Friday, February 11, 2011

Film Noir: The Woman in the Window

From my class blog at Sex in American Cinema:

The German director Fritz Lang was a very direct link between the German expressionist films of the '20s and film noir. Lang claimed that he fled Germany immediately after Joseph Goebbels invited him to become the head of a nationalized film industry under Nazism. In the US, he directed some of the classics of noir. It's possible that the genre reflects the disillusionment of German refugees like Lang and Billy Wilder when they discovered the same struggles for power in the promised land of America that corrupted their native European world.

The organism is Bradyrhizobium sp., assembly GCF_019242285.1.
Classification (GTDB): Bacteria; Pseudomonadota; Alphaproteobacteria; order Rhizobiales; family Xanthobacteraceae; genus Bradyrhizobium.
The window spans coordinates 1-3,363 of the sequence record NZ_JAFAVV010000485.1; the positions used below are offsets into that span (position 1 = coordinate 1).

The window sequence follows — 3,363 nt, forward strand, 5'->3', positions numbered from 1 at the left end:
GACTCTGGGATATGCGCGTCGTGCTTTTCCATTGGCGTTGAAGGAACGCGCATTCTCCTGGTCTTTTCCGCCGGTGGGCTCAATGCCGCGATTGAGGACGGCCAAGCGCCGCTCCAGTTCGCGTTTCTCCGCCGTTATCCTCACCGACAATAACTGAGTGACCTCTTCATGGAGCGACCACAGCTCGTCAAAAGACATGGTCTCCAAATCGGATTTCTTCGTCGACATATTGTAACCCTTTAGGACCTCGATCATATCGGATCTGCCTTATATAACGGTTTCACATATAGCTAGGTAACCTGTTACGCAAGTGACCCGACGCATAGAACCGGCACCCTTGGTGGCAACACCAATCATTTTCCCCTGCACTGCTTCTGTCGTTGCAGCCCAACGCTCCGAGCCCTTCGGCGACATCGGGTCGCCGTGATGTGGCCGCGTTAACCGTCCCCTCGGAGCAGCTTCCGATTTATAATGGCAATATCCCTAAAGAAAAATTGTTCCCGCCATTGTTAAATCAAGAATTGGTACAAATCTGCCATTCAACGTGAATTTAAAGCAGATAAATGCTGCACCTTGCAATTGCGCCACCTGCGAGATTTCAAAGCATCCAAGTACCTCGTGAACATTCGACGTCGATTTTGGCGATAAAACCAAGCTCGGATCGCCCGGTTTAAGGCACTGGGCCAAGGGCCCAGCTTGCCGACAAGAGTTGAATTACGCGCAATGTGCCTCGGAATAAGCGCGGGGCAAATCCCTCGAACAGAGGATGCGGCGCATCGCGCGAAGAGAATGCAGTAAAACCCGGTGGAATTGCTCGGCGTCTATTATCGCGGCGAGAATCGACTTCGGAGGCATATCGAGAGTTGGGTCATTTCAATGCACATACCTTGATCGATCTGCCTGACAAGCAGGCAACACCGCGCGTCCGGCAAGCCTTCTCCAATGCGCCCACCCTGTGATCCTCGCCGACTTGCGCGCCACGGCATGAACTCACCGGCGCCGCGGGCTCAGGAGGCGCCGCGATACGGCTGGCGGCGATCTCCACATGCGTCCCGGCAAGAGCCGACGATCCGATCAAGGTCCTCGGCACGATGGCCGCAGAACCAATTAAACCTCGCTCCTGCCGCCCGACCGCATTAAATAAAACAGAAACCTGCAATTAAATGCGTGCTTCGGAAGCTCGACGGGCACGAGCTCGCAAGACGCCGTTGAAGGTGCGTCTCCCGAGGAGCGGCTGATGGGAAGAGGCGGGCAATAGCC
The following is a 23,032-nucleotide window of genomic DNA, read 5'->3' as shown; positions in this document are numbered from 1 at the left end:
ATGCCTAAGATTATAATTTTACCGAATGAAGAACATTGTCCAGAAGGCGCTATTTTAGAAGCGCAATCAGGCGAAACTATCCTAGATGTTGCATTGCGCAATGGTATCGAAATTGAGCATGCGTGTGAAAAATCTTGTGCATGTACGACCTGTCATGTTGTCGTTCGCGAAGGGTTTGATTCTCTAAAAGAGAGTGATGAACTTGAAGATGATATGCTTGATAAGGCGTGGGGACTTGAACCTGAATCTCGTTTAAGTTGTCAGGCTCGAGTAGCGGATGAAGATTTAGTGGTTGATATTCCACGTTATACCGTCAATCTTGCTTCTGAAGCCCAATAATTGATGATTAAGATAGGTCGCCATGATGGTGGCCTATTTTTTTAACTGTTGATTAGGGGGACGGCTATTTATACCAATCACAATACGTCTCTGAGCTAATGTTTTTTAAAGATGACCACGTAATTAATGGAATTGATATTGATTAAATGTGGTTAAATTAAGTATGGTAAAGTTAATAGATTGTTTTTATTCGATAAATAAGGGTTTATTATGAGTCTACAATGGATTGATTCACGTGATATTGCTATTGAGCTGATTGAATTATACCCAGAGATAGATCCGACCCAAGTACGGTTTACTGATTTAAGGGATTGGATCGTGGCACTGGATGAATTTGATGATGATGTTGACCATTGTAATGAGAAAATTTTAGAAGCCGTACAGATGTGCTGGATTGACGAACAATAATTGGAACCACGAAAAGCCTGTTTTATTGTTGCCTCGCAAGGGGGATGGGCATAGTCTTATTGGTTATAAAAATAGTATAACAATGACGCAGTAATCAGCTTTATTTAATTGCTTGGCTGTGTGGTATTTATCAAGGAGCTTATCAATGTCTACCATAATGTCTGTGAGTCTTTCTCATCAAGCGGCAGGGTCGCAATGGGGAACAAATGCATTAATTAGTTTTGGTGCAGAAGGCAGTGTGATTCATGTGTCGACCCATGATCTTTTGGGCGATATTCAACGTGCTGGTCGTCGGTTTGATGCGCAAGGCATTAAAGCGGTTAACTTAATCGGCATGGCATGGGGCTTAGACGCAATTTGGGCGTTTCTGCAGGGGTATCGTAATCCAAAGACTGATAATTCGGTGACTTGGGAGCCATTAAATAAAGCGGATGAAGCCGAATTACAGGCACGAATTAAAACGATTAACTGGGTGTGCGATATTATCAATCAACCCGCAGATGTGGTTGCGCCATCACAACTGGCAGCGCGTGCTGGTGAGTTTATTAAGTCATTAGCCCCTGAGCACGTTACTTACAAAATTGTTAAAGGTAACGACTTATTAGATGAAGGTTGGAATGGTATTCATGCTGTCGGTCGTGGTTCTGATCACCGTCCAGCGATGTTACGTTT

In The Woman in the Window, a mild-mannered professor falls under a woman's spell and finds himself enmeshed in a web of criminality, deception, and homicide. (The professor is our friend Edward G. Robinson, Keyes in Double Indemnity.) Lang got around some of the strictures of the Code by framing the main action as a dream.
  (You can find the rest of the film on YouTube following this initial excerpt.)

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